Cycle time, large/fine files, continuous mode 0.35

(2.92 fps)


(2.92 fps)

The D70 really takes advantage of fast memory cards. With an old, slow card, the camera runs fast (2.92 frames/second) for ~9 shots, then slows to 4.7 seconds per shot. With a fast Lexar card though, it keeps on chugging at about 2.3 frames per second, even after it runs out of buffer space. Very impressive!
Cycle time, large/fine files, continuous mode
(Noise Reduction enabled)
- 0.68

(1.48 fps)

When I first tested the D70's cycle time, I was surprised to find it could only manage 1.48 frames/second, far short of Nikon's claimed 3 fps. The culprit turned out to be the long-exposure noise reduction option. Even though these shots were captured in bright lighting with short shutter times, having NR enabled really slowed the camera's frame rate!

Along with its other excellent features, the D70 is a fast and responsive performer. Most impressive of course, is its continuous-mode speed and loooong burst lengths (with appropriately fast memory cards). With many cameras in the past, really fast memory cards often made a difference only in buffer-clearing speed, not so much in burst length or shot to shot cycle time. With the D70 though, we finally have a camera that can really take advantage of fast cards. With a card rated 60x or so, it can actually shoot at 3 frames/second (fps) in large/normal mode without stopping, until the memory card is filled. Even with slightly slower cards in the range of 24-40x, it shows surprisingly long burst capability and surprisingly fast post-buffer-fill speed. Shooting with a 40x Lexar card, I found that I could get off 21 large/fine JPEGs before the speed dropped below ~3 fps (2.92 fps by actual measurement), and even then, the decrease in performance was very modest, with the frame rate dropping only to 2.3 fps.

To make the most of the D70 though, you really do want to have as fast a memory card as you can afford. With an old, slow non-speed-rated card, I found the buffer capacity to be "only" 9 frames (still pretty good), and the post-buffer cycle time to be a sluggish 4.7 seconds/frame. Take my advice, and buy a good, fast card to use with your D70. It's an accessory that you'll be living with for a long time, and it can make a huge impact on the camera's responsiveness.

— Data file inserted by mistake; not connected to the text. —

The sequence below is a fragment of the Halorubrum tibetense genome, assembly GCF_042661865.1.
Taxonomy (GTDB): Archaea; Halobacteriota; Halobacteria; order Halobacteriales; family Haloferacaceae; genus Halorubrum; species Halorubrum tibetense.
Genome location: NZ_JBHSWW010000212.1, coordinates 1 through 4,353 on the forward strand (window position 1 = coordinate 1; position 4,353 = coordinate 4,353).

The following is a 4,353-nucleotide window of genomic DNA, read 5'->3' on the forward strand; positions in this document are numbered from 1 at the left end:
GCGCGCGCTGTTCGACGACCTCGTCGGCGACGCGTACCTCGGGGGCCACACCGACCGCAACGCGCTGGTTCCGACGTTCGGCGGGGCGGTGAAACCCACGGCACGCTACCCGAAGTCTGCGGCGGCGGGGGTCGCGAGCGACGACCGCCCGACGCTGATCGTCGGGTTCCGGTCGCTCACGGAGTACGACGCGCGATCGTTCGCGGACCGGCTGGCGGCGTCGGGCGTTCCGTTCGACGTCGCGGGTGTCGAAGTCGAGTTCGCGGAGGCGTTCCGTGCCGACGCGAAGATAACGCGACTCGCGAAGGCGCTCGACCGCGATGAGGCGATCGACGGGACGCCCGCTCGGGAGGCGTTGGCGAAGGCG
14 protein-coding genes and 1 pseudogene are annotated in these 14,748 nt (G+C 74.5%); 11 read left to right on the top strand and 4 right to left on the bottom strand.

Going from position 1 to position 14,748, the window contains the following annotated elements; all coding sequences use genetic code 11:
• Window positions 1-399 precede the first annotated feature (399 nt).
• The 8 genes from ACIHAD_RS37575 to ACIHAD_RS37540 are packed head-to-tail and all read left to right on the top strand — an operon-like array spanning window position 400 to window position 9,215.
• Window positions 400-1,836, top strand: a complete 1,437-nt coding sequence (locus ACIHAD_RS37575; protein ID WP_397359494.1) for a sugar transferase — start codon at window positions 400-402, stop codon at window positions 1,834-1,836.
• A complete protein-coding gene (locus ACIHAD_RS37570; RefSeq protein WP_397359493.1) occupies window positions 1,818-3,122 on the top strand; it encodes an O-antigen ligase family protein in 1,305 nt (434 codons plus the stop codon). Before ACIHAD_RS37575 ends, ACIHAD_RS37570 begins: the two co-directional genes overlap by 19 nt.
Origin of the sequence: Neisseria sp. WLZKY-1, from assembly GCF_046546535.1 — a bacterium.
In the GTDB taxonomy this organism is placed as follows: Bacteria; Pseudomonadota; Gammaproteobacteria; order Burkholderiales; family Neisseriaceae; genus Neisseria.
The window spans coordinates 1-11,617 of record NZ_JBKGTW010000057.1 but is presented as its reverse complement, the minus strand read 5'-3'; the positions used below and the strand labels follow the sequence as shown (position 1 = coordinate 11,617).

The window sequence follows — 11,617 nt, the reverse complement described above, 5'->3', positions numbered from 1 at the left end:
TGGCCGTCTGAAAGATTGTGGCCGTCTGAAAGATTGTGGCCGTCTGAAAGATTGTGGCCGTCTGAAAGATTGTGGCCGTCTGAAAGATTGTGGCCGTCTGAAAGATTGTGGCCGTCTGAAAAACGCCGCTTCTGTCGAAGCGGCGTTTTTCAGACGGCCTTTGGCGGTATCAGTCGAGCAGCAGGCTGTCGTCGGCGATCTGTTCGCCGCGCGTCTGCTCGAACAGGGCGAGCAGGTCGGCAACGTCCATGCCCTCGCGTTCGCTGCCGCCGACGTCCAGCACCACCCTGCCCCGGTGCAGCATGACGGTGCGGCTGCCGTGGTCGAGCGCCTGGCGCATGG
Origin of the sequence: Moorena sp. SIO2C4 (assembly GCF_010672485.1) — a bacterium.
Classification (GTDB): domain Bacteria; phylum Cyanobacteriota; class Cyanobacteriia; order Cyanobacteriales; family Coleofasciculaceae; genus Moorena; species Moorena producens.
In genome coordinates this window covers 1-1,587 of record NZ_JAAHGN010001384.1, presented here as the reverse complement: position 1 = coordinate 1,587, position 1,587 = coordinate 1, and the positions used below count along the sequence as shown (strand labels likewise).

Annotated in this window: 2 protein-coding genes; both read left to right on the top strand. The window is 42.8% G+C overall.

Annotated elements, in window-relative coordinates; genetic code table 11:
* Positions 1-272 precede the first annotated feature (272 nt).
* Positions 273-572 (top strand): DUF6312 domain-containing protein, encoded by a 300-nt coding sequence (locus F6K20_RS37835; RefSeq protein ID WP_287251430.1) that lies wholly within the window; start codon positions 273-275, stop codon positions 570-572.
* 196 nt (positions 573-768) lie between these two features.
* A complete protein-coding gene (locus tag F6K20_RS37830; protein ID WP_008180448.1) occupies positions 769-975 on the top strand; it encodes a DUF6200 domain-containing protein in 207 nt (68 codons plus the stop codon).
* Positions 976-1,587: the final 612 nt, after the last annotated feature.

Startup time is another area where the D100 really blows past the competition. Try as I might, I really couldn't measure any startup delay. Bottom line, the D70 can get ready to shoot a picture at least as fast as you can.

Shutter response was fast but not blazingly so, actually coming in a bit behind the previous D100 in this category, and slightly behind the Digital Rebel as well. Manual-focus and pre-focus lag times were 0.157 and 0.124 seconds, respectively. This isn't bad (and is a good bit faster than the Digital Rebel), but is a notch slower than the D100's 0.100 seconds, and well off the mark of Nikon's own higher-end products. Here's a brief table, comparing the performance of the D70 with that of the Digital Rebel, the original D100, and Canon's EOS-10D:


d-SLR Timing Performance
Parameter Nikon D70 Canon Digital Rebel Nikon D100 Canon
Startup "Instant" 3.09 0.63 2.32
AF Lag 0.34-0.49 0.25-0.28 0.150 0.146
Prefocus Lag 0.124 0.142 0.100 0.104
Cycle Time 0.34
(2.92 fps)
(2.50 fps)
(2.88 fps)
(2.94 fps)
Buffer Depth 9 - 100+ 4 7-9 0

Overall, the four come in fairly close to each other, with the D70 and Rebel being slower than the other two in terms of AF lag. The huge differences with the D70 are in its effectively zero startup delay, and in its amazing buffer capacity. The impact of the D70's buffer performance was subtle but dramatic. (If that's not an oxymoron.) It wasn't so much something that I was particularly aware of while I was shooting, but rather that I gradually became aware that I never had to wait for the camera when I was shooting in JPEG mode.